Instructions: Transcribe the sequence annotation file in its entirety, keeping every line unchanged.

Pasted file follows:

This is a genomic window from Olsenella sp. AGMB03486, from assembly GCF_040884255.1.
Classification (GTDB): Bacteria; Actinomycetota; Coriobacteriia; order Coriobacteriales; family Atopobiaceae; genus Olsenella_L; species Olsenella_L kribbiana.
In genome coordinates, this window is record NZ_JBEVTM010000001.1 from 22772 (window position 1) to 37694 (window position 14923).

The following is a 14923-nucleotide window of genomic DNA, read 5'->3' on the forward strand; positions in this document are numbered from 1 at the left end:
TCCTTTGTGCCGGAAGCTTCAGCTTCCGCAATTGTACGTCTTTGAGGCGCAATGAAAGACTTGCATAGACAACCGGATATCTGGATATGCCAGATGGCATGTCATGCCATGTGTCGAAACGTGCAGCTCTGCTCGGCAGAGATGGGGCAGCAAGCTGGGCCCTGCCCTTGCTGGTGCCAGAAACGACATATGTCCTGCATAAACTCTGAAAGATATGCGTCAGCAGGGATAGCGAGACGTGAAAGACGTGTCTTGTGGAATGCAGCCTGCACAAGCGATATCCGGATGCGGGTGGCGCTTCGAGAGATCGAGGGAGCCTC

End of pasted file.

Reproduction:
This is a genomic window from Olsenella sp. AGMB03486, from assembly GCF_040884255.1.
Classification (GTDB): Bacteria; Actinomycetota; Coriobacteriia; order Coriobacteriales; family Atopobiaceae; genus Olsenella_L; species Olsenella_L kribbiana.
In genome coordinates, this window is record NZ_JBEVTM010000001.1 from 22772 (window position 1) to 37694 (window position 14923).

The following is a 14923-nucleotide window of genomic DNA, read 5'->3' on the forward strand; positions in this document are numbered from 1 at the left end:
TCCTTTGTGCCGGAAGCTTCAGCTTCCGCAATTGTACGTCTTTGAGGCGCAATGAAAGACTTGCATAGACAACCGGATATCTGGATATGCCAGATGGCATGTCATGCCATGTGTCGAAACGTGCAGCTCTGCTCGGCAGAGATGGGGCAGCAAGCTGGGCCCTGCCCTTGCTGGTGCCAGAAACGACATATGTCCTGCATAAACTCTGAAAGATATGCGTCAGCAGGGATAGCGAGACGTGAAAGACGTGTCTTGTGGAATGCAGCCTGCACAAGCGATATCCGGATGCGGGTGGCGCTTCGAGAGATCGAGGGAGCCTC